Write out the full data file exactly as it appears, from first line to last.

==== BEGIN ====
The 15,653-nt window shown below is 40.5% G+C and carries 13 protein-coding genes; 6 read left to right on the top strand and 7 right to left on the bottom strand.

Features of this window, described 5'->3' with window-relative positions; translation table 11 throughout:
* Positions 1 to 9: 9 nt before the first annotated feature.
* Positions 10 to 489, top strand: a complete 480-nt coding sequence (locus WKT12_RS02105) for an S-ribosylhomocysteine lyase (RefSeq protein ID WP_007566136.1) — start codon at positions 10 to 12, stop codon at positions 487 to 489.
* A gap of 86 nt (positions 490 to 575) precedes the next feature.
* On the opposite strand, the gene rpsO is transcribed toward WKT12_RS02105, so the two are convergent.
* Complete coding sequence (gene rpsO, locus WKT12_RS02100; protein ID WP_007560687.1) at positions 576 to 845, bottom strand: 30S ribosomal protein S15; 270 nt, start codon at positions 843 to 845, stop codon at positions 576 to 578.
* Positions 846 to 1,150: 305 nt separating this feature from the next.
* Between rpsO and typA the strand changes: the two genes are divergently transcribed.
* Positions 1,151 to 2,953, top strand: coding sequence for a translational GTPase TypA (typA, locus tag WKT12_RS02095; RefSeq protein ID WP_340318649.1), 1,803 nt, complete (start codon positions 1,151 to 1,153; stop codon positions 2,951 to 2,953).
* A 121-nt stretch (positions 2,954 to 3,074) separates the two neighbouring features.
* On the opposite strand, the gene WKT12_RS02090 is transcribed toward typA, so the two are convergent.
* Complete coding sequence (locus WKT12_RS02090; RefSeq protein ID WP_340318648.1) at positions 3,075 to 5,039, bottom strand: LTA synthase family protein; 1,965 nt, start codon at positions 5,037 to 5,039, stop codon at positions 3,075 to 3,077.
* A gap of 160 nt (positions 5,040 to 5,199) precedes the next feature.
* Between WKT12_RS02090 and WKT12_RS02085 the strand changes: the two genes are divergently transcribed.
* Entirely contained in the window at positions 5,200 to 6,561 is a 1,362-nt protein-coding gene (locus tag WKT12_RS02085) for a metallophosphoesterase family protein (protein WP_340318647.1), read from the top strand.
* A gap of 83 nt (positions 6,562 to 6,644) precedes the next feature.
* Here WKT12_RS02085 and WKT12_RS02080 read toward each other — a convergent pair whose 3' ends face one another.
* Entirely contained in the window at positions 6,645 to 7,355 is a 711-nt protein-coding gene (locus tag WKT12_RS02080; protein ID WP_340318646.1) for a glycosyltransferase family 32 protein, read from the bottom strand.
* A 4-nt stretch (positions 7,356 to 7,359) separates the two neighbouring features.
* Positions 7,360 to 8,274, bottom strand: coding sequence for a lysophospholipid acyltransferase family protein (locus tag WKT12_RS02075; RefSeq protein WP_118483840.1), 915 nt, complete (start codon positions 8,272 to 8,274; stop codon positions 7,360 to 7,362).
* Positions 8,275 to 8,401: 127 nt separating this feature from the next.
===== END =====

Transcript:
The 15,653-nt window shown below is 40.5% G+C and carries 13 protein-coding genes; 6 read left to right on the top strand and 7 right to left on the bottom strand.

Features of this window, described 5'->3' with window-relative positions; translation table 11 throughout:
* Positions 1 to 9: 9 nt before the first annotated feature.
* Positions 10 to 489, top strand: a complete 480-nt coding sequence (locus WKT12_RS02105) for an S-ribosylhomocysteine lyase (RefSeq protein ID WP_007566136.1) — start codon at positions 10 to 12, stop codon at positions 487 to 489.
* A gap of 86 nt (positions 490 to 575) precedes the next feature.
* On the opposite strand, the gene rpsO is transcribed toward WKT12_RS02105, so the two are convergent.
* Complete coding sequence (gene rpsO, locus WKT12_RS02100; protein ID WP_007560687.1) at positions 576 to 845, bottom strand: 30S ribosomal protein S15; 270 nt, start codon at positions 843 to 845, stop codon at positions 576 to 578.
* Positions 846 to 1,150: 305 nt separating this feature from the next.
* Between rpsO and typA the strand changes: the two genes are divergently transcribed.
* Positions 1,151 to 2,953, top strand: coding sequence for a translational GTPase TypA (typA, locus tag WKT12_RS02095; RefSeq protein ID WP_340318649.1), 1,803 nt, complete (start codon positions 1,151 to 1,153; stop codon positions 2,951 to 2,953).
* A 121-nt stretch (positions 2,954 to 3,074) separates the two neighbouring features.
* On the opposite strand, the gene WKT12_RS02090 is transcribed toward typA, so the two are convergent.
* Complete coding sequence (locus WKT12_RS02090; RefSeq protein ID WP_340318648.1) at positions 3,075 to 5,039, bottom strand: LTA synthase family protein; 1,965 nt, start codon at positions 5,037 to 5,039, stop codon at positions 3,075 to 3,077.
* A gap of 160 nt (positions 5,040 to 5,199) precedes the next feature.
* Between WKT12_RS02090 and WKT12_RS02085 the strand changes: the two genes are divergently transcribed.
* Entirely contained in the window at positions 5,200 to 6,561 is a 1,362-nt protein-coding gene (locus tag WKT12_RS02085) for a metallophosphoesterase family protein (protein WP_340318647.1), read from the top strand.
* A gap of 83 nt (positions 6,562 to 6,644) precedes the next feature.
* Here WKT12_RS02085 and WKT12_RS02080 read toward each other — a convergent pair whose 3' ends face one another.
* Entirely contained in the window at positions 6,645 to 7,355 is a 711-nt protein-coding gene (locus tag WKT12_RS02080; protein ID WP_340318646.1) for a glycosyltransferase family 32 protein, read from the bottom strand.
* A 4-nt stretch (positions 7,356 to 7,359) separates the two neighbouring features.
* Positions 7,360 to 8,274, bottom strand: coding sequence for a lysophospholipid acyltransferase family protein (locus tag WKT12_RS02075; RefSeq protein WP_118483840.1), 915 nt, complete (start codon positions 8,272 to 8,274; stop codon positions 7,360 to 7,362).
* Positions 8,275 to 8,401: 127 nt separating this feature from the next.